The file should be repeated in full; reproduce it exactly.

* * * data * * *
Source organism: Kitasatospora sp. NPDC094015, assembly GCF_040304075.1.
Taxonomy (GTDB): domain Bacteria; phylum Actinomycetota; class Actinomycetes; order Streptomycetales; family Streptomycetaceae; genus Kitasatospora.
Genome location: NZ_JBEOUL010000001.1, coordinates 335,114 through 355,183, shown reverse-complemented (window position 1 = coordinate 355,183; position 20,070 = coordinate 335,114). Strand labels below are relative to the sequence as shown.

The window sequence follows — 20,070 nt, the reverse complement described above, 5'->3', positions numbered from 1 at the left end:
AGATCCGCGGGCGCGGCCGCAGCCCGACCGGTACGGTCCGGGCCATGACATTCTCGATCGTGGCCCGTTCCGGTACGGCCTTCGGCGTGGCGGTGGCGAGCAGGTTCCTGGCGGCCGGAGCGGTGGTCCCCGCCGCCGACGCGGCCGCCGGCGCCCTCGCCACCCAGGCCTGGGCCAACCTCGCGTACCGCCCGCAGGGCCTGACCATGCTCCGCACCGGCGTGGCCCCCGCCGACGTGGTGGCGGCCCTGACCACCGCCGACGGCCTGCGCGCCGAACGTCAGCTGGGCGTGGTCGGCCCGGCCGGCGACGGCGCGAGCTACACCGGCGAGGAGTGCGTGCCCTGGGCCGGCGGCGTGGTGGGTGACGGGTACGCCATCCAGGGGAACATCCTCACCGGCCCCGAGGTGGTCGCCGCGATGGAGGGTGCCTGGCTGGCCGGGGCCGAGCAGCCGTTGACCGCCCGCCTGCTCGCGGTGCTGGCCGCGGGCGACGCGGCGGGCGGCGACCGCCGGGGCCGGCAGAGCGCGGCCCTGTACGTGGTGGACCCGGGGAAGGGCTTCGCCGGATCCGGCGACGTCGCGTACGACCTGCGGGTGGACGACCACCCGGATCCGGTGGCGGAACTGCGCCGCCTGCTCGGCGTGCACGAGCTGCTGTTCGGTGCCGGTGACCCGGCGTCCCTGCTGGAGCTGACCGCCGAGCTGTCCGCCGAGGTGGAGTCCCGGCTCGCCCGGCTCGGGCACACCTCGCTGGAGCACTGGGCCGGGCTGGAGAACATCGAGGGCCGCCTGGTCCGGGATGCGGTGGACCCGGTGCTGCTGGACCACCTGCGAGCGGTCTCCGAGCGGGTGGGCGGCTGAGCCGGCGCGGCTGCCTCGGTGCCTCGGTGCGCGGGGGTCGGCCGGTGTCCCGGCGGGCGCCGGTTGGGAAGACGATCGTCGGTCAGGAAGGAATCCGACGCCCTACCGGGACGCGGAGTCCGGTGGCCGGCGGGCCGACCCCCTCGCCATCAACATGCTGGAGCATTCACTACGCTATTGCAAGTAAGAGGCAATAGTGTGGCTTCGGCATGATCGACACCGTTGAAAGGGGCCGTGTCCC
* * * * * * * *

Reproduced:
Source organism: Kitasatospora sp. NPDC094015, assembly GCF_040304075.1.
Taxonomy (GTDB): domain Bacteria; phylum Actinomycetota; class Actinomycetes; order Streptomycetales; family Streptomycetaceae; genus Kitasatospora.
Genome location: NZ_JBEOUL010000001.1, coordinates 335,114 through 355,183, shown reverse-complemented (window position 1 = coordinate 355,183; position 20,070 = coordinate 335,114). Strand labels below are relative to the sequence as shown.

The window sequence follows — 20,070 nt, the reverse complement described above, 5'->3', positions numbered from 1 at the left end:
AGATCCGCGGGCGCGGCCGCAGCCCGACCGGTACGGTCCGGGCCATGACATTCTCGATCGTGGCCCGTTCCGGTACGGCCTTCGGCGTGGCGGTGGCGAGCAGGTTCCTGGCGGCCGGAGCGGTGGTCCCCGCCGCCGACGCGGCCGCCGGCGCCCTCGCCACCCAGGCCTGGGCCAACCTCGCGTACCGCCCGCAGGGCCTGACCATGCTCCGCACCGGCGTGGCCCCCGCCGACGTGGTGGCGGCCCTGACCACCGCCGACGGCCTGCGCGCCGAACGTCAGCTGGGCGTGGTCGGCCCGGCCGGCGACGGCGCGAGCTACACCGGCGAGGAGTGCGTGCCCTGGGCCGGCGGCGTGGTGGGTGACGGGTACGCCATCCAGGGGAACATCCTCACCGGCCCCGAGGTGGTCGCCGCGATGGAGGGTGCCTGGCTGGCCGGGGCCGAGCAGCCGTTGACCGCCCGCCTGCTCGCGGTGCTGGCCGCGGGCGACGCGGCGGGCGGCGACCGCCGGGGCCGGCAGAGCGCGGCCCTGTACGTGGTGGACCCGGGGAAGGGCTTCGCCGGATCCGGCGACGTCGCGTACGACCTGCGGGTGGACGACCACCCGGATCCGGTGGCGGAACTGCGCCGCCTGCTCGGCGTGCACGAGCTGCTGTTCGGTGCCGGTGACCCGGCGTCCCTGCTGGAGCTGACCGCCGAGCTGTCCGCCGAGGTGGAGTCCCGGCTCGCCCGGCTCGGGCACACCTCGCTGGAGCACTGGGCCGGGCTGGAGAACATCGAGGGCCGCCTGGTCCGGGATGCGGTGGACCCGGTGCTGCTGGACCACCTGCGAGCGGTCTCCGAGCGGGTGGGCGGCTGAGCCGGCGCGGCTGCCTCGGTGCCTCGGTGCGCGGGGGTCGGCCGGTGTCCCGGCGGGCGCCGGTTGGGAAGACGATCGTCGGTCAGGAAGGAATCCGACGCCCTACCGGGACGCGGAGTCCGGTGGCCGGCGGGCCGACCCCCTCGCCATCAACATGCTGGAGCATTCACTACGCTATTGCAAGTAAGAGGCAATAGTGTGGCTTCGGCATGATCGACACCGTTGAAAGGGGCCGTGTCCC